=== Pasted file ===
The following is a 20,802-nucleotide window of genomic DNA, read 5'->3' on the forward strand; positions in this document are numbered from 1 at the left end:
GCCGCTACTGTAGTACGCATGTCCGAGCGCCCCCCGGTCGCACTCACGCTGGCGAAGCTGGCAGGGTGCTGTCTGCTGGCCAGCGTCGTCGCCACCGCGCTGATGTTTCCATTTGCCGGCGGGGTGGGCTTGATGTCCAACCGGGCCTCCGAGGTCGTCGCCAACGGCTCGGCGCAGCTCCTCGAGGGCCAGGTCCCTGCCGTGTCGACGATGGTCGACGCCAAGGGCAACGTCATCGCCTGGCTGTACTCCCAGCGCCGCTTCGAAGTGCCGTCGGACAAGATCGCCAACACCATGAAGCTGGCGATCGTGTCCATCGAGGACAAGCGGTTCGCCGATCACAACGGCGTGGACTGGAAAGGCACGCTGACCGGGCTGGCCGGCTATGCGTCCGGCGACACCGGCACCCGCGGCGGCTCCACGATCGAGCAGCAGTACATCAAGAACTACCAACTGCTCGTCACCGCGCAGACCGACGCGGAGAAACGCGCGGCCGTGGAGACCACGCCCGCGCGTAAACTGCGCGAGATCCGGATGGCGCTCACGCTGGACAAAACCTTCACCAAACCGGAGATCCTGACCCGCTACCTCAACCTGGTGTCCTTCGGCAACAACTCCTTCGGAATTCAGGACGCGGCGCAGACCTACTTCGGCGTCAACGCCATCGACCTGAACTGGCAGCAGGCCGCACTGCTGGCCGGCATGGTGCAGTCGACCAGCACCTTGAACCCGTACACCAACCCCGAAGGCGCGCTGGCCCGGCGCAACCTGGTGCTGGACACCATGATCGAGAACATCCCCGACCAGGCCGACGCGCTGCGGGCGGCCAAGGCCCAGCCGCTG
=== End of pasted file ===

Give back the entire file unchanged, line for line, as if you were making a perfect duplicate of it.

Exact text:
The following is a 20,802-nucleotide window of genomic DNA, read 5'->3' on the forward strand; positions in this document are numbered from 1 at the left end:
GCCGCTACTGTAGTACGCATGTCCGAGCGCCCCCCGGTCGCACTCACGCTGGCGAAGCTGGCAGGGTGCTGTCTGCTGGCCAGCGTCGTCGCCACCGCGCTGATGTTTCCATTTGCCGGCGGGGTGGGCTTGATGTCCAACCGGGCCTCCGAGGTCGTCGCCAACGGCTCGGCGCAGCTCCTCGAGGGCCAGGTCCCTGCCGTGTCGACGATGGTCGACGCCAAGGGCAACGTCATCGCCTGGCTGTACTCCCAGCGCCGCTTCGAAGTGCCGTCGGACAAGATCGCCAACACCATGAAGCTGGCGATCGTGTCCATCGAGGACAAGCGGTTCGCCGATCACAACGGCGTGGACTGGAAAGGCACGCTGACCGGGCTGGCCGGCTATGCGTCCGGCGACACCGGCACCCGCGGCGGCTCCACGATCGAGCAGCAGTACATCAAGAACTACCAACTGCTCGTCACCGCGCAGACCGACGCGGAGAAACGCGCGGCCGTGGAGACCACGCCCGCGCGTAAACTGCGCGAGATCCGGATGGCGCTCACGCTGGACAAAACCTTCACCAAACCGGAGATCCTGACCCGCTACCTCAACCTGGTGTCCTTCGGCAACAACTCCTTCGGAATTCAGGACGCGGCGCAGACCTACTTCGGCGTCAACGCCATCGACCTGAACTGGCAGCAGGCCGCACTGCTGGCCGGCATGGTGCAGTCGACCAGCACCTTGAACCCGTACACCAACCCCGAAGGCGCGCTGGCCCGGCGCAACCTGGTGCTGGACACCATGATCGAGAACATCCCCGACCAGGCCGACGCGCTGCGGGCGGCCAAGGCCCAGCCGCTG